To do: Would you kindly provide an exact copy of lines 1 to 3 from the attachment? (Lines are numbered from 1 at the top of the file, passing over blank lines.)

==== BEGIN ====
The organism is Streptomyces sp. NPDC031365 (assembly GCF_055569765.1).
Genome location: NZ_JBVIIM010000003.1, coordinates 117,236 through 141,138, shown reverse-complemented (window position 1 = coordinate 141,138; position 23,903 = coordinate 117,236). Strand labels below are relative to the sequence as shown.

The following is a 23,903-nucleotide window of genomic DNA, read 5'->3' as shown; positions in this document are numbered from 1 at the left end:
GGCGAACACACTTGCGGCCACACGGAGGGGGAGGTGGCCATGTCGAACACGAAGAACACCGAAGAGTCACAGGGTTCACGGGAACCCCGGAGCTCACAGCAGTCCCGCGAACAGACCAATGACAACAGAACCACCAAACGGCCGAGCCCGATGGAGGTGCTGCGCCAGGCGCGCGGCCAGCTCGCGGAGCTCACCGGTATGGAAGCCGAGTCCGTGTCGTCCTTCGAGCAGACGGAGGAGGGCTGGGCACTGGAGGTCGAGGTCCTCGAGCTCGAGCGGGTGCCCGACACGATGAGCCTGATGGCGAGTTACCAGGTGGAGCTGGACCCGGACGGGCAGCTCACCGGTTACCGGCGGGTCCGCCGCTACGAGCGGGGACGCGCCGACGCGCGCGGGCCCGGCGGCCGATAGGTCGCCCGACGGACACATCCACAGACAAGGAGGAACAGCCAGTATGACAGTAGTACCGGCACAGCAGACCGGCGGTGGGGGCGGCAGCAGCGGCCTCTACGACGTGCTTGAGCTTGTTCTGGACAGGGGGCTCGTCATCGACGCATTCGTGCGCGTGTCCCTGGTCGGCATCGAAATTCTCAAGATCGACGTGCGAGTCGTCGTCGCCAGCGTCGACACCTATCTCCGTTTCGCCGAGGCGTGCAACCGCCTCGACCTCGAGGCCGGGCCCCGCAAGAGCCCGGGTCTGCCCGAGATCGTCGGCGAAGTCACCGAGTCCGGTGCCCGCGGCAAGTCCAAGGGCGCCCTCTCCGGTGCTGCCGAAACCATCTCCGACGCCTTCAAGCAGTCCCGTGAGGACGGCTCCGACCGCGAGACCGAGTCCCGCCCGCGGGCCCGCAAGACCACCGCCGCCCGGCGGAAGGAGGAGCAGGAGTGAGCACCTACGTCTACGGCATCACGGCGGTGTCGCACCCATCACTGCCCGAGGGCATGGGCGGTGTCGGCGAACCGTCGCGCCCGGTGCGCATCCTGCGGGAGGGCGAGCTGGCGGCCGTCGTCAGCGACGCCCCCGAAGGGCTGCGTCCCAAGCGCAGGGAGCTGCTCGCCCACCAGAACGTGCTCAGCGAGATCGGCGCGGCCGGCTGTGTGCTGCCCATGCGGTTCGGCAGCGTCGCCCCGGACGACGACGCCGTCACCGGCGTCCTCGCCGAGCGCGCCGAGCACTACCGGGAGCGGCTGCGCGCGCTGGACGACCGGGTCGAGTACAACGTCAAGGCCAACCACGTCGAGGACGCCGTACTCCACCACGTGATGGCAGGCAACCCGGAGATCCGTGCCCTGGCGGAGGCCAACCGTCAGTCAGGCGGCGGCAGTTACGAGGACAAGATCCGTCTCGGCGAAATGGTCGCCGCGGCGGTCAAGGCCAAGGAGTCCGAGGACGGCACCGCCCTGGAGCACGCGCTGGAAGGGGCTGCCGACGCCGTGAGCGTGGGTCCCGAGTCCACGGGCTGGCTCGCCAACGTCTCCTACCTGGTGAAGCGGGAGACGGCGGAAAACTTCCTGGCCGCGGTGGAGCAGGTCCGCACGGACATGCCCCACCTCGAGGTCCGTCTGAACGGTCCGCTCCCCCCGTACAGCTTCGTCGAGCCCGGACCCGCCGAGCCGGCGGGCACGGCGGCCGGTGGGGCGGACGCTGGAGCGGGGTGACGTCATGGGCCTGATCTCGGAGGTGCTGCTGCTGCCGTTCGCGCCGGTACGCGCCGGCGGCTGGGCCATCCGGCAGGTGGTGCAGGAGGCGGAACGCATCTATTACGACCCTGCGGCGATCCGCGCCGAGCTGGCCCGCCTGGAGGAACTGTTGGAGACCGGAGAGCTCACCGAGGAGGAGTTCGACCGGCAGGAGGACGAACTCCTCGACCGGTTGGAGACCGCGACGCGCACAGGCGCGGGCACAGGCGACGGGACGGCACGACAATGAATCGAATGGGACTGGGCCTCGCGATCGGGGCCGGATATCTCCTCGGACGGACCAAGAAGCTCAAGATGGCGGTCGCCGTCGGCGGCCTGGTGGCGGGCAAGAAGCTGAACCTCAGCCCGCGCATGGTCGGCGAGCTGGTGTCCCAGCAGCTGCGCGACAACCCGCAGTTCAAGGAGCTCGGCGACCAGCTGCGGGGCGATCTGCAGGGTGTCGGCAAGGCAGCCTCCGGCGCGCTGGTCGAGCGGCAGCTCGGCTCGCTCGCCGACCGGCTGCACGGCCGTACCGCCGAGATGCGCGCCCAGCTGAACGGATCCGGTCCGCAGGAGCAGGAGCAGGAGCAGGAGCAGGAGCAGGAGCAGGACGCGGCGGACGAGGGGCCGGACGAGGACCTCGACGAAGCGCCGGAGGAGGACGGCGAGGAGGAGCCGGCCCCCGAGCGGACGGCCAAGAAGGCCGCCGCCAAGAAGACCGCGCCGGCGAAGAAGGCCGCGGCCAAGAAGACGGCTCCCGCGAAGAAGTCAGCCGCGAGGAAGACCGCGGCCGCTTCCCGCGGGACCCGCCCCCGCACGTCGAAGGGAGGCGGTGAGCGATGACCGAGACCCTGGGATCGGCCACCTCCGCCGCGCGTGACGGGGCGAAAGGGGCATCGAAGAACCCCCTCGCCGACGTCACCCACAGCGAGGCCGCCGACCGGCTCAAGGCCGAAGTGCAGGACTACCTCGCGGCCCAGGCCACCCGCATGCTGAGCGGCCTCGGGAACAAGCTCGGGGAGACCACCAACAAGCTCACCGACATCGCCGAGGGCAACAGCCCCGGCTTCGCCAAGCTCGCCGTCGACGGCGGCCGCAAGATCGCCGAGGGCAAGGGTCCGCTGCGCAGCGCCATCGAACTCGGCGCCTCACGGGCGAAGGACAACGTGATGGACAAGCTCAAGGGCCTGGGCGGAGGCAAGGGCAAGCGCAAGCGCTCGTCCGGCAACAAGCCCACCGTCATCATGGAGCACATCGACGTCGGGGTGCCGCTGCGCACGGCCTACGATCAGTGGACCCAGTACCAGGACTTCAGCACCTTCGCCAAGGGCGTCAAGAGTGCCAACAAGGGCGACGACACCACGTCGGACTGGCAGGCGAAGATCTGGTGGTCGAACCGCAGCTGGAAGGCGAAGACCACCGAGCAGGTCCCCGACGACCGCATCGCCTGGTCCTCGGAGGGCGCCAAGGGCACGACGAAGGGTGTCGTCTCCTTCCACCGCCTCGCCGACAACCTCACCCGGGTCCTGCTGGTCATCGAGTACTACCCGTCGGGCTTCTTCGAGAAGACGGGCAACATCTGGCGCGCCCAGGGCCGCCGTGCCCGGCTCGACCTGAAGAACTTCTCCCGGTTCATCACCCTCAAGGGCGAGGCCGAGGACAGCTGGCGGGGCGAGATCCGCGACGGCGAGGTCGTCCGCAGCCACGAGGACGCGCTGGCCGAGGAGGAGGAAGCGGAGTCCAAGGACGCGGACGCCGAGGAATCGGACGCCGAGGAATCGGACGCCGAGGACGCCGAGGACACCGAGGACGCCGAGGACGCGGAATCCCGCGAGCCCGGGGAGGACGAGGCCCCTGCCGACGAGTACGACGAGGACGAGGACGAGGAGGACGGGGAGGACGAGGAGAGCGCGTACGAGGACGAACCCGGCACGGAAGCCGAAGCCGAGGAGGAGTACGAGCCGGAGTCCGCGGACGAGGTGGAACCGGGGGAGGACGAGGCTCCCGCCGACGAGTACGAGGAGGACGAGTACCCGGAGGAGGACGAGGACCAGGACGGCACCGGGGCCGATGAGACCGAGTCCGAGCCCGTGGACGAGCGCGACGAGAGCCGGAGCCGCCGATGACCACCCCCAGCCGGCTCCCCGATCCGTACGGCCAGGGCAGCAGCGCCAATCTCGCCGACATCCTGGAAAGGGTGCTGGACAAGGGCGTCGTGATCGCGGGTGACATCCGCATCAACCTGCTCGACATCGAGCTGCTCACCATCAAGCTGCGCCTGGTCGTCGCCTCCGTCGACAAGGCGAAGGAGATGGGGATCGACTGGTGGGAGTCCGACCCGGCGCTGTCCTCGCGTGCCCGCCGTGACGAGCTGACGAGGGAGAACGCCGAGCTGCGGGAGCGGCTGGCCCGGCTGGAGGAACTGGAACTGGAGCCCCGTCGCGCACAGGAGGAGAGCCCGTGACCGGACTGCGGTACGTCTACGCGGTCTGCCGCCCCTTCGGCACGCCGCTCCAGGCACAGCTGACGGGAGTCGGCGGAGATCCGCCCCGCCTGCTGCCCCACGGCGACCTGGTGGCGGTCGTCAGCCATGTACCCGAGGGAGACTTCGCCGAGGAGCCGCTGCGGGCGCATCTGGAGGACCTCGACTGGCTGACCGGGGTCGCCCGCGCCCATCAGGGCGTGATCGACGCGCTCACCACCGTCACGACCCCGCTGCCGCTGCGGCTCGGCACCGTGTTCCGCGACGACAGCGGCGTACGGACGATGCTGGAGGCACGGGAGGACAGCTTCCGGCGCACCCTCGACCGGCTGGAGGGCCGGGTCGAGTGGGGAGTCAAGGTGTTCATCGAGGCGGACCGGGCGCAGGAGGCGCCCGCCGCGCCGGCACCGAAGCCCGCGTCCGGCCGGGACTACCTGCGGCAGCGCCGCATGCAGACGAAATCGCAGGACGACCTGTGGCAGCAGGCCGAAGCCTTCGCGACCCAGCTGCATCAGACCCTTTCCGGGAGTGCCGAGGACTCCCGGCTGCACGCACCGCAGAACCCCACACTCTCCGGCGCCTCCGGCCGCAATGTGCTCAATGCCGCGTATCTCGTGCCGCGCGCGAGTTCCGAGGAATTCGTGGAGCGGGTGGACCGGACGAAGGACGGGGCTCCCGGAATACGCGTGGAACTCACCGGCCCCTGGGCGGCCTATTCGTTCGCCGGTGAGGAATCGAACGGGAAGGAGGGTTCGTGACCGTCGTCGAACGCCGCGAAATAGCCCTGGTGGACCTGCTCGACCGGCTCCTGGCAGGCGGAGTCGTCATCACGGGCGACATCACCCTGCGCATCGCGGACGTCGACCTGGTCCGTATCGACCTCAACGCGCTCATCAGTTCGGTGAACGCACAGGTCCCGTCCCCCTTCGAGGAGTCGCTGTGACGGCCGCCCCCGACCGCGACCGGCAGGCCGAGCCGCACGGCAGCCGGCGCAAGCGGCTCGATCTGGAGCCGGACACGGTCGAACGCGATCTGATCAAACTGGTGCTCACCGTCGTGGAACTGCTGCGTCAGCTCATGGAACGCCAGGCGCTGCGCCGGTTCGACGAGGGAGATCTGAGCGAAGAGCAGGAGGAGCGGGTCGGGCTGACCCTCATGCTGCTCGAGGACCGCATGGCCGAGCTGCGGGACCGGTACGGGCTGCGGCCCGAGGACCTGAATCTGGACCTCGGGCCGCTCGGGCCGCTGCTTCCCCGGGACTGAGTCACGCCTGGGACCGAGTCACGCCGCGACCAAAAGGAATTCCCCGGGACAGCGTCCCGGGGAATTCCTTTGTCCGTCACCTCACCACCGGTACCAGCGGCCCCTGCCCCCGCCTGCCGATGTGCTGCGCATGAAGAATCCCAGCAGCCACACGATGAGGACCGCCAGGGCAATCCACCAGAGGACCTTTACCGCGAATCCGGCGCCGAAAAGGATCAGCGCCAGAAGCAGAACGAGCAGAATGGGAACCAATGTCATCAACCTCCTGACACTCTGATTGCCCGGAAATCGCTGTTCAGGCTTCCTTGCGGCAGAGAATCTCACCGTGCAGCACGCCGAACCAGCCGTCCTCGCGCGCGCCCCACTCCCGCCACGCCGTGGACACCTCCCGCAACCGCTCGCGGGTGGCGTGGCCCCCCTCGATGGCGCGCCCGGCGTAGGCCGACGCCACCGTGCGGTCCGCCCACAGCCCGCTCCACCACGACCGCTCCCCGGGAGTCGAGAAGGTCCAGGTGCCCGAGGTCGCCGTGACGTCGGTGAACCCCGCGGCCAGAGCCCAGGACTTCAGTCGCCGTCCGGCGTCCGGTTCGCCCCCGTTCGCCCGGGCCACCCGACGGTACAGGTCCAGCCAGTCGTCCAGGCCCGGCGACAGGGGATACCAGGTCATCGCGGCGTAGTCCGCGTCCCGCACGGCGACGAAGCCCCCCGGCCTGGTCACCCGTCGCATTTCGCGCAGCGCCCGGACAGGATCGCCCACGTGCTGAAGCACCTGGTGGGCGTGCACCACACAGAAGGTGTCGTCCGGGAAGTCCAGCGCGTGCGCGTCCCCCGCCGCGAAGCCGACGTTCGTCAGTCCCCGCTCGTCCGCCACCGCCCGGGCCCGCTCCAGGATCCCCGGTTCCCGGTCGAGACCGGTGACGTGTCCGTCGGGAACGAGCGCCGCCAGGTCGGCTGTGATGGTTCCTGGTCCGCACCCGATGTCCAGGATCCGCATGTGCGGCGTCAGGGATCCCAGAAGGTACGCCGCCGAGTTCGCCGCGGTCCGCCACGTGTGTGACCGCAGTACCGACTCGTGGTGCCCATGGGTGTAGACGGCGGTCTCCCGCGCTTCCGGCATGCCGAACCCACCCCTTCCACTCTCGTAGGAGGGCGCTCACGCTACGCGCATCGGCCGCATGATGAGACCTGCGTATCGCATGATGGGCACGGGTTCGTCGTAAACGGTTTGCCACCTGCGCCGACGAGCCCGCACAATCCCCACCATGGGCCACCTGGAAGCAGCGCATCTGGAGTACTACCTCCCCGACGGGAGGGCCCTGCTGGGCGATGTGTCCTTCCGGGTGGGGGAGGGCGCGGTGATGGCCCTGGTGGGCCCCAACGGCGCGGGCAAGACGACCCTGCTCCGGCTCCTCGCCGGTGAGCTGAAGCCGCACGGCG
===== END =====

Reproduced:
The organism is Streptomyces sp. NPDC031365 (assembly GCF_055569765.1).
Genome location: NZ_JBVIIM010000003.1, coordinates 117,236 through 141,138, shown reverse-complemented (window position 1 = coordinate 141,138; position 23,903 = coordinate 117,236). Strand labels below are relative to the sequence as shown.

The following is a 23,903-nucleotide window of genomic DNA, read 5'->3' as shown; positions in this document are numbered from 1 at the left end: